Doughboys head home (JERUSALEM POST Article)

August 18th, 2004  

Topic: Doughboys head home (JERUSALEM POST Article)

I came accross this on another site, and I thought the article really stood out. I would think a number of people here would agree, as I know I do.

Doughboys head home


'We won't come back 'til it's over/Over there!" sang America's doughboys, marching off to war in 1917. In the Second World War, they had other songs to sing, which is just as well because even though the World War was over over there 60 years ago, and the Cold War was over 15 years ago, only now are the Yanks heading home.

In the largest military realignment in years, Washington plans to withdraw 70,000 troops plus 100,000 family members and support personnel from overseas US bases. That means, for the most part, from Europe.

This will undoubtedly be welcome news to the likes of Goran Persson, the Swedish prime minister, who famously declared that the purpose of the European Union is that "it's one of the few institutions we can develop as a balance to US world domination." It must surely be awfully embarrassing to be the first superpower in history to be permanently garrisoned by your principal rival superpower.

But it's also grand news for those of us who've long argued that America's six-decade security guarantee to Europe has been a massive strategic error. The basic flaw in the Atlantic "alliance" is that, for almost all its participants, the free world is a free lunch: a defense pact of wealthy nations in which only one guy picks up the tab. I said as much in a Canadian column I wrote on 9/11, and a few weeks later the Dominion's deputy prime minister, John Manley, conceded that his country was dining in the best restaurants without paying its way. As he put it, "You can't just sit at the G8 table and then, when the bill comes, go to the washroom."

But in NATO, for generations, whenever the bill's come, there's been a stampede to the washroom, not just by the Canadians but the Continentals, too. Like any other form of welfare, defense welfare is a hard habit to break and profoundly damaging to the recipient. The peculiarly obnoxious character of modern Europe is a logical consequence of Washington's willingness to absolve it of responsibility for its own security. The eminent military historian John Keegan once wrote that "without armed forces, a state does not exist." That's true in a certain sense. But in another, for wealthy nations who've found a sugar daddy, it's marvelously liberating. You're able to preen and pose on the world stage, secure in the knowledge that nobody expects you to do anything about it.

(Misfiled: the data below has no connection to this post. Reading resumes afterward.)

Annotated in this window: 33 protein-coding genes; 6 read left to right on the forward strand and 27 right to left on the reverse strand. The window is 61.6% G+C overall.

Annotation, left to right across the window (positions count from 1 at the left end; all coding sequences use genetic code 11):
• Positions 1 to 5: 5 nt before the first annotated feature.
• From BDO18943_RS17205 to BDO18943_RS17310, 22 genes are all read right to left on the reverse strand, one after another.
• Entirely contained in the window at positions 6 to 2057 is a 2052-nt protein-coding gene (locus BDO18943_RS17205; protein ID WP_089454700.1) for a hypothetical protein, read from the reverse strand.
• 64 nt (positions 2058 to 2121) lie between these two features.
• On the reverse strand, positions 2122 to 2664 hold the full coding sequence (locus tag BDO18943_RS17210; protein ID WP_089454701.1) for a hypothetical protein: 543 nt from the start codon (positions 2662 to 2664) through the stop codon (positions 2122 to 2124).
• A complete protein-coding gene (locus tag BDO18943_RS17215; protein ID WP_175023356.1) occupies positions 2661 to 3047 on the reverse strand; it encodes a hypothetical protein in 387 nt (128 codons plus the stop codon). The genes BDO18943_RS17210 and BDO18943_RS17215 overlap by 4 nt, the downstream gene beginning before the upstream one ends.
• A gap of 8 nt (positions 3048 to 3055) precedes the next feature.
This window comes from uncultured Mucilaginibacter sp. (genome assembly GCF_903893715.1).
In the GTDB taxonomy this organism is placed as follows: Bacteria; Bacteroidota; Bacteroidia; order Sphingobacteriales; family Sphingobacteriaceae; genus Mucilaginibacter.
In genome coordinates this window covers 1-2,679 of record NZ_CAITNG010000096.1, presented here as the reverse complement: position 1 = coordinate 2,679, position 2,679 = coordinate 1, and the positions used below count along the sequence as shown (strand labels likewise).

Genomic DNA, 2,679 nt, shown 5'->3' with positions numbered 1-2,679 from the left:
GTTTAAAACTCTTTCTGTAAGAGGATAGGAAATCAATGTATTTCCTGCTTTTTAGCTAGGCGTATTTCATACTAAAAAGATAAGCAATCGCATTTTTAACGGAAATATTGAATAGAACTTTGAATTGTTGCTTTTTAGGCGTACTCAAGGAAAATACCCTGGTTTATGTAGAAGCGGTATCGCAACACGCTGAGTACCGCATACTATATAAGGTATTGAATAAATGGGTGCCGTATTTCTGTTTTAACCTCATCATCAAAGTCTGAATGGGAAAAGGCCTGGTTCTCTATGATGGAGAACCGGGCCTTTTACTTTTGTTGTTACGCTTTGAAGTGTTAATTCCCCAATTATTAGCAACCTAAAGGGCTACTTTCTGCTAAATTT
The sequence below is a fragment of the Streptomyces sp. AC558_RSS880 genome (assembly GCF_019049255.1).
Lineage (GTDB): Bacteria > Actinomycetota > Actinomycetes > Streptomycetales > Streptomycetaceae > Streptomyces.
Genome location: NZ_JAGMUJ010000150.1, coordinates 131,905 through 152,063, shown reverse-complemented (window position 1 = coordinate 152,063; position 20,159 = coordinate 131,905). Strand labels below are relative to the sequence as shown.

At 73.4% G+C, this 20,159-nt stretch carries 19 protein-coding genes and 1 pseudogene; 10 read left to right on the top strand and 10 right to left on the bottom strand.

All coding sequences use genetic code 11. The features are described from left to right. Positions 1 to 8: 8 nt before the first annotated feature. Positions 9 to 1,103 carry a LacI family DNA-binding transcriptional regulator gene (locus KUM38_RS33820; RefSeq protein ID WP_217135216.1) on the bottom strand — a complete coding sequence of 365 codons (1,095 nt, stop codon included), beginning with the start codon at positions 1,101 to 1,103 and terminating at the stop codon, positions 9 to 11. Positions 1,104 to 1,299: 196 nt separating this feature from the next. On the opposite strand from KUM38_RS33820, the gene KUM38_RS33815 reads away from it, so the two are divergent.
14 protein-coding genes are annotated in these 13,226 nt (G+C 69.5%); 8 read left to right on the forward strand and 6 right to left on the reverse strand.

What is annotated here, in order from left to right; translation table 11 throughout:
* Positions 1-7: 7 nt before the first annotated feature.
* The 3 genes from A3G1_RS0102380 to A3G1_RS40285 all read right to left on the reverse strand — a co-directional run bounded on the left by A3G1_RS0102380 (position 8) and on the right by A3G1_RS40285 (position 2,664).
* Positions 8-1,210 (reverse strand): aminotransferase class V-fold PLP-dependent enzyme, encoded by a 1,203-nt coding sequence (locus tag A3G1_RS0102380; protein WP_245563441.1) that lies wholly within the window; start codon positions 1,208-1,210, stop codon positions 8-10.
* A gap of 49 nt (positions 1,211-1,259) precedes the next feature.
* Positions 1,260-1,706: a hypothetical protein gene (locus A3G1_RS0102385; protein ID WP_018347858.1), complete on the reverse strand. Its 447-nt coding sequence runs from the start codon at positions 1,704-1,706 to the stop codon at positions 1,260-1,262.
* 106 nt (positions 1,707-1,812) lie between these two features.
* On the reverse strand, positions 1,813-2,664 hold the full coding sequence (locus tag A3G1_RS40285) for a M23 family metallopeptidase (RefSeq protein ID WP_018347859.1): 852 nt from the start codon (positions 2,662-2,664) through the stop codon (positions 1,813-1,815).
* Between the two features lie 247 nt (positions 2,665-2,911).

BRET STEPHENS, this newspaper's editor, noted as much when he opened his mail the other day and found a copy of something called "Conclusions of the European Council," a summary of the work done during the six months of the Irish Euro-presidency. Unlike 99 percent of recipients, he made the mistake of reading it, at least as far as item 80: "The European Council expresses its deep concern at the recent events in the Eastern Congo, which could jeopardize the transition process."

Been following that one? Europe is free to flaunt its "concern" and even its "deep concern" over the Eastern Congo precisely because it's entirely irrelevant to events in the Eastern Congo. As our editor points out, European countries now have attitudes in inverse proportion to the likelihood of their acting upon them. They're like my hippy-dippy Vermont neighbors who drive around with "FREE TIBET" bumper stickers. Every couple of years, they trade in the Volvo for a Subaru and painstakingly paste a new "FREE TIBET" sticker on the back.